editor’s letter: tell me a story

BY REBECCA HEILWEIL, editor-in-chief

All of those lines across my face tell you the story of who I am. So many stories of where I’ve been, and I how to where I am. But these stories don’t mean anything, when you’ve got no one to tell them to. It’s true, I was made for you.

This is how  “The Story,” by Brandi Carlile begins. Though on face simple, these opening lyrics exemplify how I’ve learned to see the relationship between writing and mental illness. I can write for myself, which serves as catharsis. But my understanding and experience with mental illness is more significant when extended beyond the distance between my head and personal notebook. Our histories, our stories, our narratives have the strength of their audiences. Our lives are our own, but possess the most force when shared and disseminated. It is a relief to know people are listening to us. This knowledge can save us.

Beautiful Minds‘ first author, in her piece “And a Silence,” discusses Homer’s The Odyssey, referencing the tempting calls of his sirens. But this scene is a story in a much larger epic. Throughout his adventures, he uses the power of his words, and wields his life-experience as one of his greatest tools. His struggle with the sirens is simply one of his many trials, each of which shapes how he perceives his own life and agency. (This thought might be cliché, but hey, clichés are just historically-approved metaphors.) Narratives are important. We should use them.  And that’s why I started Beautiful Minds.

First and foremost, we want to start sharing stories. Stories about mental health, about mental illness. And we want to do more, especially with the love and support of some amazing, beautiful people, who you can read more about here. Everyone at Beautiful Minds has come to realize, through one way or another, at one time or another, that mental health is not a inescapable topic. Rather, it is a necessary discussion.

For me, this moment happened in a sort of kaleidoscope– my first year of college. It was a semester-and-a-half of feeling shaken and confused. I collected my memories like sea-glass, dangerously sharp but still enchantingly beautiful. Escaping with a friend to the roof of a university building. Confessing fears. Experiencing too many panic attacks. Joining an intellectual society (whatever that means). Joining another. The honesty of an ex-boyfriend.  A failed diet. A successful diet. The recent suicides at my university, a place that I simultaneously love and detest. The kind and simple words of a TA. Crying rationally. Crying irrationally.

As these happened, I thought my life was just becoming more poetic. I would have more to write about in my eventual memoir. (In truth, I was just becoming more miserable. )

And then my multitude of moments became part of a more complex matrix. There was the boy on the roof, who was suffering too. There was my best friend, who came into a study room and told me everything was spinning too fast for him to think. There were the dangerous relationships with food, or lack of it. The scars on a young man’s arms that I saw from afar. There was the medication prescribed to us, and the medication we prescribed ourselves. There were the national headlines. The time-off. Hospitalizations. A warm face in a common-room couch, whispering, “I’m scared too.”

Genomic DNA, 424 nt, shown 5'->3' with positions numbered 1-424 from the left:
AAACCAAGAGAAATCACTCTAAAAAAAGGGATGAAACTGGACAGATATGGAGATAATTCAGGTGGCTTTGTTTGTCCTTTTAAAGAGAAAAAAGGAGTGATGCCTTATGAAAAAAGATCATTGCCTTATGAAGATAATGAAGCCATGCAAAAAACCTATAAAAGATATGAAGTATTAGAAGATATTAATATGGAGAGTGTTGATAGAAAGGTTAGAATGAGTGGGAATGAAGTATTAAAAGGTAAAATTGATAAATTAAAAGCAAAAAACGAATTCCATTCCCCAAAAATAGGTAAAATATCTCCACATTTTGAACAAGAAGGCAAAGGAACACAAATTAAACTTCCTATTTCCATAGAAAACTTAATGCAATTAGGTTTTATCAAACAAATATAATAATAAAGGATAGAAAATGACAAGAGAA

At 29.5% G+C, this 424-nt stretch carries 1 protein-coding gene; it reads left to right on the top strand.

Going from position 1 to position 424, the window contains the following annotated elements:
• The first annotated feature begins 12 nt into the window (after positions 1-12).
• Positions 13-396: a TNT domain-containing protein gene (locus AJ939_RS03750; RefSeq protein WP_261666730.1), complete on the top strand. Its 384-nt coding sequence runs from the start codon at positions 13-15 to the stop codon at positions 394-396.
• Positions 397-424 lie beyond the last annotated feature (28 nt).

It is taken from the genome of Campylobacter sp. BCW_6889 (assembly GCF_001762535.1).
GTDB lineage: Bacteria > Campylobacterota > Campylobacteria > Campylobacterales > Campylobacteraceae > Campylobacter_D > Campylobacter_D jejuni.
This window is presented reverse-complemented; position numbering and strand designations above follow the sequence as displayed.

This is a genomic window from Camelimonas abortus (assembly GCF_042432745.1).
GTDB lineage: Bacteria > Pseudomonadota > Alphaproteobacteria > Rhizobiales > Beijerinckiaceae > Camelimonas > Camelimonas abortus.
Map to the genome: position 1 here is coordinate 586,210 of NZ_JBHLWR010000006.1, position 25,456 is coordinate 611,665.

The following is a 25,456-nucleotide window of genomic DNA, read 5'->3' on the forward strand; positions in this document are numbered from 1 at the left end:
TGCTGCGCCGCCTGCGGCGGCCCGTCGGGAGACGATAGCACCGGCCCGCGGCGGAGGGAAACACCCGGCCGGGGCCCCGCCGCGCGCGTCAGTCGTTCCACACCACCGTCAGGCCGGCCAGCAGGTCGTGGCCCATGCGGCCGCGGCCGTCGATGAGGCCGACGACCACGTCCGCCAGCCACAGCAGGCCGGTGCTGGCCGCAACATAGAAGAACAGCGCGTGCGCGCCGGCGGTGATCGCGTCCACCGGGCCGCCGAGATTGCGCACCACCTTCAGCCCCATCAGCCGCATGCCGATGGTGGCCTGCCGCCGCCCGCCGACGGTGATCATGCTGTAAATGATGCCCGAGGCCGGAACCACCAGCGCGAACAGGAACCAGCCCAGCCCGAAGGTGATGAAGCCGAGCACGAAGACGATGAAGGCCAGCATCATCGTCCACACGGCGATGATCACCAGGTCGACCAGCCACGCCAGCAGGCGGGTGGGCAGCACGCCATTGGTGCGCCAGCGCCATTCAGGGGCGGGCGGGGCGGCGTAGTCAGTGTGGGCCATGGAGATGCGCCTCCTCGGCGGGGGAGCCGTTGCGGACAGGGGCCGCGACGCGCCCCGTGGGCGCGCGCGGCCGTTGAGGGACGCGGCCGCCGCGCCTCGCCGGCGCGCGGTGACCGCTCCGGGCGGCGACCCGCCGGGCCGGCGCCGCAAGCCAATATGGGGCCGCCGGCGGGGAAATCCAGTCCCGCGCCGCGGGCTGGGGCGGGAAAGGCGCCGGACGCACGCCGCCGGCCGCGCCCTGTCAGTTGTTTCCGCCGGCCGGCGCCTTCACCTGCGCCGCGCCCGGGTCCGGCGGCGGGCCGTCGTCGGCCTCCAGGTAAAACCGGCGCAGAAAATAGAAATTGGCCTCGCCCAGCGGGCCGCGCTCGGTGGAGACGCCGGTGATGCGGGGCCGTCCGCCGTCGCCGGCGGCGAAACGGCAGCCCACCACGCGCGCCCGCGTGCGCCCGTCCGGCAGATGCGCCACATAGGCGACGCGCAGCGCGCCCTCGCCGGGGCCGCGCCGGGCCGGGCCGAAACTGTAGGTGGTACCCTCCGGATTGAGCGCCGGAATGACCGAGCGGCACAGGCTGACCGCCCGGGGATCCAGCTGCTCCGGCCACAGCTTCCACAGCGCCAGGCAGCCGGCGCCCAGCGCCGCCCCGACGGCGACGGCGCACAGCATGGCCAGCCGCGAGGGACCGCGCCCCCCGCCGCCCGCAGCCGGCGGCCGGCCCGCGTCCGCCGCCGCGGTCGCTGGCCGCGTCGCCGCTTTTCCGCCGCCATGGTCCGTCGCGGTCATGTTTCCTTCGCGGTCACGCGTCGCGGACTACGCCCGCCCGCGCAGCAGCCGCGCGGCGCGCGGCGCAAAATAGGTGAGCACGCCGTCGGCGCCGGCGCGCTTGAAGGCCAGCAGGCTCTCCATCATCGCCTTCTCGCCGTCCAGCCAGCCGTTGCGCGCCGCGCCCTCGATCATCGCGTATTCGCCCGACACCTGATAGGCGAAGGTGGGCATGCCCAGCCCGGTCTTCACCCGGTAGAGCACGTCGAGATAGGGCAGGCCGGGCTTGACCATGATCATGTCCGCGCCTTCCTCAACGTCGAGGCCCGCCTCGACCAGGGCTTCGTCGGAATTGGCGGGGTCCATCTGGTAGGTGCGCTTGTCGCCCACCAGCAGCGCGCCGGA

These stories and moments were diverse, but they all had a common denominator: honesty. Knowing that other people have experiences, though not identical to my own, provided a context for thinking about my own mental health. Other people’s stories can reach the burning in my brain, and seem to loudly declare, “Reb, it’s not all in your head.” It could be in other people’s, too.

While the details of my mental health are not the most important part of this letter, it is vital for me to impress that mental illness affects my life in the most intimate of ways. It causes frustration and despair, and frames my approach to so many of my decisions, in spheres social, professional, academic, and even romantic. It is a constantly present boulder in my life, one of incredibly strength that I war with on a daily basis.

When I wrote my first piece on mental health for my college arts and culture magazine, I said that I could feel better when given a vocabulary to explain my experience, my illness. Words helped. At its worst, my disorder could make me so uncontrollably angry. it was something so tangible and real in my own head, but invisible to the people that surrounded me. And this, here, is the idea with which my letters from the editor’s desk will begin (in reality, they are more likely thoughts at the communal tables at Starbucks). They’re a reminder that I’m here, and I’m human. I’m here to be honest, to myself and to you. We all are.

“The Story” ends quietly, refraining with the simple lines “I was made for you.”

Beautiful Minds was made for you, too.

Love, Reb


P.S. On the topic of structure, these letters from me will come every two weeks, every Sunday night. ~get hyped~

Photography by Reece Sisto.


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